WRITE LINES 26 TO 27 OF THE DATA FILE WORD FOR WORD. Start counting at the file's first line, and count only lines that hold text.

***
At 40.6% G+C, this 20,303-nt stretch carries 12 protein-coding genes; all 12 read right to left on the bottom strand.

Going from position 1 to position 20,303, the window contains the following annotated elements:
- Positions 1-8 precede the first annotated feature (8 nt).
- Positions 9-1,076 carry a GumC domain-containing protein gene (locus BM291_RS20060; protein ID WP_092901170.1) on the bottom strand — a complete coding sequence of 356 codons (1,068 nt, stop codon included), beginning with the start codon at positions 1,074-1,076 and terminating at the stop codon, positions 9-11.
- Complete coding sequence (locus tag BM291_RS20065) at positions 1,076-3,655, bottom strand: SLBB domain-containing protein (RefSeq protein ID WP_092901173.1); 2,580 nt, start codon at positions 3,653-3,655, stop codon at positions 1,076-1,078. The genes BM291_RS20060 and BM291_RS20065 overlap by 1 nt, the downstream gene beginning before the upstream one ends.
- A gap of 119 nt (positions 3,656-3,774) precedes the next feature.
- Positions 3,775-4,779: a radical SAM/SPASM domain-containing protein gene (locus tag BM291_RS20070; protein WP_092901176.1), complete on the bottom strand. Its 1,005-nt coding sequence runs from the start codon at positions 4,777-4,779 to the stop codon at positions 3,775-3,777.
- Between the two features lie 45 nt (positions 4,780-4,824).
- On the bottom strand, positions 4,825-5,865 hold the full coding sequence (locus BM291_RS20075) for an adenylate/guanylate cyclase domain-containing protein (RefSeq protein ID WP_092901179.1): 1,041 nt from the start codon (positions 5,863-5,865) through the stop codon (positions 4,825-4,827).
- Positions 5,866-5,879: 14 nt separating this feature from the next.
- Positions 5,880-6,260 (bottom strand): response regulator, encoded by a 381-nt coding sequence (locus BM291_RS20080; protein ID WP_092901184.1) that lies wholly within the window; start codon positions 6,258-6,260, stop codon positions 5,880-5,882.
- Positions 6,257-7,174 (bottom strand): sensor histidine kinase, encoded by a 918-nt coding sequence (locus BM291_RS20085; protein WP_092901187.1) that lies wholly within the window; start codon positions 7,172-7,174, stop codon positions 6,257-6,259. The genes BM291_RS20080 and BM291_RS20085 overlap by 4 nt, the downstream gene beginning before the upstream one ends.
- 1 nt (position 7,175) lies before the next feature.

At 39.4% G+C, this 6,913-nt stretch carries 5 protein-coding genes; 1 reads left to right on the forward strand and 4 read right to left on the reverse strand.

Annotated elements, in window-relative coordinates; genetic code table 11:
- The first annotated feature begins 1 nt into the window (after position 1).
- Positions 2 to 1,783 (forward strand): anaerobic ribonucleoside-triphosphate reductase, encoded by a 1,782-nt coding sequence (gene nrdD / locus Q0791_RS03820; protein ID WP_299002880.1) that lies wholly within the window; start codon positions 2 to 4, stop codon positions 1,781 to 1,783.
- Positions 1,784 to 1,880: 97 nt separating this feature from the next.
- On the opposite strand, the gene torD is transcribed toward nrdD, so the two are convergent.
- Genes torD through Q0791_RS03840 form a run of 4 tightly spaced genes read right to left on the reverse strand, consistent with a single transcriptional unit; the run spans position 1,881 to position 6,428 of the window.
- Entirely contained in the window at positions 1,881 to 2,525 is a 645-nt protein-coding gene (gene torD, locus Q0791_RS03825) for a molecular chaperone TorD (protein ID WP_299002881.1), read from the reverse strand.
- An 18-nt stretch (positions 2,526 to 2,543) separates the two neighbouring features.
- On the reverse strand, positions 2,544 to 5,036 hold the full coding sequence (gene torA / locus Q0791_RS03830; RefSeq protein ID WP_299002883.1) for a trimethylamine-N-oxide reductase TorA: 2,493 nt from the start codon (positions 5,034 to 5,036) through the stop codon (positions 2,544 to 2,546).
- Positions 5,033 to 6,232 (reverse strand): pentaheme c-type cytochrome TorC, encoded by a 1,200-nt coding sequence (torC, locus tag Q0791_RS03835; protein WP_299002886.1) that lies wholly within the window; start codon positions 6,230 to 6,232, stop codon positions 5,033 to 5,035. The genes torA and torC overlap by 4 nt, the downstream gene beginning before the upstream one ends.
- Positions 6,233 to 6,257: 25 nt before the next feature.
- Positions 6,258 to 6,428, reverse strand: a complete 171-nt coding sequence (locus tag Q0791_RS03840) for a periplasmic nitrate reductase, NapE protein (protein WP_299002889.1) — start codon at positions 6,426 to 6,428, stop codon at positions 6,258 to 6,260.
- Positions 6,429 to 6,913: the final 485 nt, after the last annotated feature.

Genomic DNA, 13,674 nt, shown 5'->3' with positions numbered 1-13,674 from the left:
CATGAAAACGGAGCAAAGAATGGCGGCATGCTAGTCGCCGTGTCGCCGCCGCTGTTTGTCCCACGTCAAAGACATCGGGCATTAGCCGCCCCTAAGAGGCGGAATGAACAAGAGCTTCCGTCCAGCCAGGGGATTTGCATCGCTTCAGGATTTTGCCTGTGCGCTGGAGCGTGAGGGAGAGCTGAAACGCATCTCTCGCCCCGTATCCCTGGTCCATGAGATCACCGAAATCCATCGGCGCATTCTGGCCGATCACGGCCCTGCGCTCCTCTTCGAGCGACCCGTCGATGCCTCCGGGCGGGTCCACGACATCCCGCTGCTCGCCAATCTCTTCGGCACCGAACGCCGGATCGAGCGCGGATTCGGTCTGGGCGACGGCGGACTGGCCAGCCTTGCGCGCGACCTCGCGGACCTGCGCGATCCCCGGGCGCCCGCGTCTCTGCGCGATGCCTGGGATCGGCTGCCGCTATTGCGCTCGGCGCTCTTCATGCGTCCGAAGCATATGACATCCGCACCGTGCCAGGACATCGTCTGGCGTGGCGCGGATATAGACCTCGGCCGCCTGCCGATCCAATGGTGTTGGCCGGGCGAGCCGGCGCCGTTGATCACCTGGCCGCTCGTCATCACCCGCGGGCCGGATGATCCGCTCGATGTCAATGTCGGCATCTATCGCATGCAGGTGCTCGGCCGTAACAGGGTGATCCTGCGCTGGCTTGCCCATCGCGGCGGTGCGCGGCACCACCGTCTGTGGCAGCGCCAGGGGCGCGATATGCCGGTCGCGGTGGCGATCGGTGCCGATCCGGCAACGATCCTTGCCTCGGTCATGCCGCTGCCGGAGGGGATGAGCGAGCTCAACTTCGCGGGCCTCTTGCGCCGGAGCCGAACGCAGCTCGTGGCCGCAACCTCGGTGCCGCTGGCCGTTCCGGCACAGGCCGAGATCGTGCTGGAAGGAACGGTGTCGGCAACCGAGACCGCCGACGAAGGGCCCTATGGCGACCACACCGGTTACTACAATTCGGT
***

- Positions 6,258 to 6,428, reverse strand: a complete 171-nt coding sequence (locus tag Q0791_RS03840) for a periplasmic nitrate reductase, NapE protein (protein WP_299002889.1) — start codon at positions 6,426 to 6,428, stop codon at positions 6,258 to 6,260.
- Positions 6,429 to 6,913: the final 485 nt, after the last annotated feature.